Here is a typical Ocacoke Island meal wine recipe: Get a large crock, jug or clean trash can. Pour four gallons of water into the container. Add five pounds of sugar, four pounds of corn meal, three or four packages of yeast, a box of raisins, and some fruit (we used home-canned peaches, but fresh peaches, blackberries, bananas, etc. work well).
Set the container outside where it can "work" for a week or more (it will work more quickly in the summer). Add a couple of pounds of sugar in a few days, and again a few days later. Eventually the solids will sink to the bottom and you will be left with a clear brew on top.
You might want to strain your meal wine through cheesecloth (or an old lace curtain) to eliminate most of the ants. Fowler O'Neal always told me, with a wry smile, that if you discover a dead rat in the bottom of the container, don't just pick him up by the tail and toss him in the woods. Be sure to wring him out good first, so you don't lose any of your valuable product! Then you can toss him in the woods.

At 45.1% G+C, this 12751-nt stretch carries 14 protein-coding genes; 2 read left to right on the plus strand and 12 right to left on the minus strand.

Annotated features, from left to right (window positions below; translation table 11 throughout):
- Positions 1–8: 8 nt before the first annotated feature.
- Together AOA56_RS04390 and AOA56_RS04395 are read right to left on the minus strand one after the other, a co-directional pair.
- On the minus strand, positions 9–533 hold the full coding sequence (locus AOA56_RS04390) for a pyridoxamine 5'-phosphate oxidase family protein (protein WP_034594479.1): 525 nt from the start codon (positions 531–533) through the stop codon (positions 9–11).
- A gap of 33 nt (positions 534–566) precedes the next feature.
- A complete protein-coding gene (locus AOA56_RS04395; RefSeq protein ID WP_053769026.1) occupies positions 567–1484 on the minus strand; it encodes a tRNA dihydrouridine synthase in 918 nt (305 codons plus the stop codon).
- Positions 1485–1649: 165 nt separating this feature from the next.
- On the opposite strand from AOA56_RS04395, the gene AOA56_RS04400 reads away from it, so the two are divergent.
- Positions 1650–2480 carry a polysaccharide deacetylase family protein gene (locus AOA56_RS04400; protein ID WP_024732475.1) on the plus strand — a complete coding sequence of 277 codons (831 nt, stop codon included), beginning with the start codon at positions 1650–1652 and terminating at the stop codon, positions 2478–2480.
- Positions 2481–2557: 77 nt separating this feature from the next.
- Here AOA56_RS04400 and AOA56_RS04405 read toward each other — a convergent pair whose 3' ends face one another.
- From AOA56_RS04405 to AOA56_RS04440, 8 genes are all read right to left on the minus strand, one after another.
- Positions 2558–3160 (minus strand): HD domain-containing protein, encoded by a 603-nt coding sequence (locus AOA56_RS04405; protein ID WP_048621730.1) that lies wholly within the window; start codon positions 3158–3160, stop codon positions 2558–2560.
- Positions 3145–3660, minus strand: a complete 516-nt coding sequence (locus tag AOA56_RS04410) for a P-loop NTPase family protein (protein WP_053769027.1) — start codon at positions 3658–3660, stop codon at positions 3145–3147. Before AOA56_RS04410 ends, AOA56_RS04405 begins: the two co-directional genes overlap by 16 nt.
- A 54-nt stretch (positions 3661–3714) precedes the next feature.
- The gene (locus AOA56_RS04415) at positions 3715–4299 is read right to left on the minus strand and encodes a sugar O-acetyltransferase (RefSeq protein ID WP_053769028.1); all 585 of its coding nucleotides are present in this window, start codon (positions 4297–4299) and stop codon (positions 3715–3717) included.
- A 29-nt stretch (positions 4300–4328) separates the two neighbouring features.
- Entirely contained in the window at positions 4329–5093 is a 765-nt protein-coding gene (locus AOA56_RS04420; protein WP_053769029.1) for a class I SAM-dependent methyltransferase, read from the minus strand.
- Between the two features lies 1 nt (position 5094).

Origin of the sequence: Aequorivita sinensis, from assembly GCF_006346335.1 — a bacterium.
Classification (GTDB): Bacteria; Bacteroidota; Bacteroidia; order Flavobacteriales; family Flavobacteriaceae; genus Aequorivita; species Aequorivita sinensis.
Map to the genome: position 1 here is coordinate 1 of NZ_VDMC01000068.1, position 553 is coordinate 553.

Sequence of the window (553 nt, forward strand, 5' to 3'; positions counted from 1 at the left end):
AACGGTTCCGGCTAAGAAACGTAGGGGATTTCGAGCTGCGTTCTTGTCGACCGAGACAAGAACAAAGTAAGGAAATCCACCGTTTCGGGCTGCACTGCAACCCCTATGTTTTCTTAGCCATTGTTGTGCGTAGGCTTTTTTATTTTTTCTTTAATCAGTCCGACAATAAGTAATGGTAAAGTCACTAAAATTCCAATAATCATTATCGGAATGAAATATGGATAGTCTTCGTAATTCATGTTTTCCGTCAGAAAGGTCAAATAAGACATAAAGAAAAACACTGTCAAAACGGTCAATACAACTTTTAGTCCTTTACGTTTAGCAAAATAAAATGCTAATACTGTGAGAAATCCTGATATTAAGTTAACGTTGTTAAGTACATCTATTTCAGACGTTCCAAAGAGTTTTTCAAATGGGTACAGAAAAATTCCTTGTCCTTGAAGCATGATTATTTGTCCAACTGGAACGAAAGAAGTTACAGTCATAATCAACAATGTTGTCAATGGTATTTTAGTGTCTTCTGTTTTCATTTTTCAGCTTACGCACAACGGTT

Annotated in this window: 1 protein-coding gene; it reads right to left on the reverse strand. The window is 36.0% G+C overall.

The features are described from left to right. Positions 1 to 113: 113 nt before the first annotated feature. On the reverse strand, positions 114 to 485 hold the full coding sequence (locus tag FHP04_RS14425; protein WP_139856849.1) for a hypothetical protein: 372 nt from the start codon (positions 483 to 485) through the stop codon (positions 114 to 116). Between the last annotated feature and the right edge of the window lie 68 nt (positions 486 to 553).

A visiting journalist who was invited to one of the Saturday night square dances at the old Pamlico Inn in the 1930s was offered a drink of Ocracoke meal wine. He described it as equivalent to drinking a lit kerosene lantern!
Our latest Ocracoke Newsletter is an article, with a number of photos, documenting the history of water cisterns on Ocracoke Island. Click on the following link to go directly there: http://www.villagecraftsmen.com/news102110.htm.